The mosquito-borne viruses dengue (DENV) and Zika (ZIKV) viruses are two medically important pathogens in tropical and subtropical regions of the world. There is an urgent need of therapeutics against DENV and ZIKV, and medicinal plants are considered as a promising source of [...] Read more.
The mosquito-borne viruses dengue (DENV) and Zika (ZIKV) viruses are two medically important pathogens in tropical and subtropical regions of the world. There is an urgent need of therapeutics against DENV and ZIKV, and medicinal plants are considered as a promising source of antiviral bioactive metabolites. In the present study, we evaluated the ability of Phyllanthus phillyreifolius, an endemic medicinal plant from Reunion Island, to prevent DENV and ZIKV infection in human cells. At non-cytotoxic concentration in vitro, incubation of infected A549 cells with a P. phillyreifolius extract or its major active phytochemical geraniin resulted in a dramatic reduction of virus progeny production for ZIKV as well as four serotypes of DENV. Virological assays showed that P. phillyreifolius extract-mediated virus inhibition relates to a blockade in internalization of virus particles into the host cell. Infectivity studies on ZIKV showed that both P. phillyreifolius and geraniin cause a loss of infectivity of the viral particles. Using a zebrafish model, we demonstrated that administration of P. phillyreifolius and geraniin has no effect on zebrafish locomotor activity while no morbidity nor mortality was observed up to 5 days post-inoculation. Thus, P. phillyreifolius could act as an important source of plant metabolite geraniin which is a promising antiviral compound in the fight against DENV and ZIKV. Full article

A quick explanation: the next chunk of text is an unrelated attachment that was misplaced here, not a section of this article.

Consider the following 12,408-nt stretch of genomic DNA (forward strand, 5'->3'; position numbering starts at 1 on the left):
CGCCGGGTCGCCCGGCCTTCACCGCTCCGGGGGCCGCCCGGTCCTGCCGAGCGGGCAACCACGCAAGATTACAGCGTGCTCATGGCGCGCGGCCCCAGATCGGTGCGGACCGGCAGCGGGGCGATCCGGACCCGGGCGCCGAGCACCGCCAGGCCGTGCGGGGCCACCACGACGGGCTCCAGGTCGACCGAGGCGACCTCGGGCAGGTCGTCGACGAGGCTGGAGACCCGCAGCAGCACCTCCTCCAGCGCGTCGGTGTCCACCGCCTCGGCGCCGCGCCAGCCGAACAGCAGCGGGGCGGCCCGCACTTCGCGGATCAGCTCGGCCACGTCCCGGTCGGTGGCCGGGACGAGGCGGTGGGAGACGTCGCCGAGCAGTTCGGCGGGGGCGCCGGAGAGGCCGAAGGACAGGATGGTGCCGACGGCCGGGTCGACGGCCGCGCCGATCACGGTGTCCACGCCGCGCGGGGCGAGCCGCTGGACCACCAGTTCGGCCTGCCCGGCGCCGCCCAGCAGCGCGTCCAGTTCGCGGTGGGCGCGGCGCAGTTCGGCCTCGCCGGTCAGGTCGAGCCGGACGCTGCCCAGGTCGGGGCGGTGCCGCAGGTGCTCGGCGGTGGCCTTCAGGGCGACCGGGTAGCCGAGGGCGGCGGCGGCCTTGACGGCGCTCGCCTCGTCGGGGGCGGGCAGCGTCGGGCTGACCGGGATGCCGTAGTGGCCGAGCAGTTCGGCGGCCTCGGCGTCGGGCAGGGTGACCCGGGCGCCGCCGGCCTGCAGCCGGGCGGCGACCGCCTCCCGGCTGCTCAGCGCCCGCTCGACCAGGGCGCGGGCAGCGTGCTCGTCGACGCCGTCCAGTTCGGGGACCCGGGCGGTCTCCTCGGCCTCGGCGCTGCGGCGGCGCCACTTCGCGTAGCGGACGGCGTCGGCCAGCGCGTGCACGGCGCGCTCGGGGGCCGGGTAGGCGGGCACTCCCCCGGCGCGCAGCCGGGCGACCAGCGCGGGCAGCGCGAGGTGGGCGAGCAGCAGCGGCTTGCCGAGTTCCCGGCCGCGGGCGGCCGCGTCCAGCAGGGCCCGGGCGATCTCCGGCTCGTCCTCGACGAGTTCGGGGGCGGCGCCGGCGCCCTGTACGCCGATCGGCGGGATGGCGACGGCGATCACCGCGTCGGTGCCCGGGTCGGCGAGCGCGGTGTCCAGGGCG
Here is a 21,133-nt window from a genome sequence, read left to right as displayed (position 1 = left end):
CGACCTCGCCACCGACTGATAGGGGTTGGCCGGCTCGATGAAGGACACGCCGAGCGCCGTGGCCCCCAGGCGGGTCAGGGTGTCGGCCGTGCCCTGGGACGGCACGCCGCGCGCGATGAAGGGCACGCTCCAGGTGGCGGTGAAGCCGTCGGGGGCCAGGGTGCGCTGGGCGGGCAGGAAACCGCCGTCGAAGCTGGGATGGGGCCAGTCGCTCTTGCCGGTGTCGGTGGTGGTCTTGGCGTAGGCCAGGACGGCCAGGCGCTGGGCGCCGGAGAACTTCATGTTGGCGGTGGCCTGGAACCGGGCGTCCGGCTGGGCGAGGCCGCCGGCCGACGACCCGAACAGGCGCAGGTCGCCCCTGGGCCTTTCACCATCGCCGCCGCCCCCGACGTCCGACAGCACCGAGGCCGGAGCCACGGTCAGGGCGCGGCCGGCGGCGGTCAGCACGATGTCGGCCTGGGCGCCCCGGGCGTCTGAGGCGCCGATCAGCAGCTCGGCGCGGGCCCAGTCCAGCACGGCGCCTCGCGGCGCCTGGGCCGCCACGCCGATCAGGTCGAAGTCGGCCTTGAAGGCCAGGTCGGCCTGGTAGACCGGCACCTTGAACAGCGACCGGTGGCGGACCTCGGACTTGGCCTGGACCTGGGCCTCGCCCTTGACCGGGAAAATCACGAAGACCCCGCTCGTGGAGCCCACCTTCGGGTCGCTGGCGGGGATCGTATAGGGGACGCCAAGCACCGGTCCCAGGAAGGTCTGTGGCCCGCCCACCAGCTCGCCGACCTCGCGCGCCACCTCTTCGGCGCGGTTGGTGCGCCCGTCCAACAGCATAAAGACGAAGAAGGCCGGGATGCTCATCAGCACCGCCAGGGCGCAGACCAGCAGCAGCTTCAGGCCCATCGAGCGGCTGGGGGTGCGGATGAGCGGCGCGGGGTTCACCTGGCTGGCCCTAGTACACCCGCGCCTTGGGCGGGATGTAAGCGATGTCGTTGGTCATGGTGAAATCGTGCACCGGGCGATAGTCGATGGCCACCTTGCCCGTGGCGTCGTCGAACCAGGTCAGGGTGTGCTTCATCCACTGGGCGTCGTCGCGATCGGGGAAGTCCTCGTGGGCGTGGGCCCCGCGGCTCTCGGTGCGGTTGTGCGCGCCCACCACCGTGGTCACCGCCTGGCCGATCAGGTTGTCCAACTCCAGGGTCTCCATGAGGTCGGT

(This article belongs to the Special Issue Herbal Medicines as Antivirals)
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Article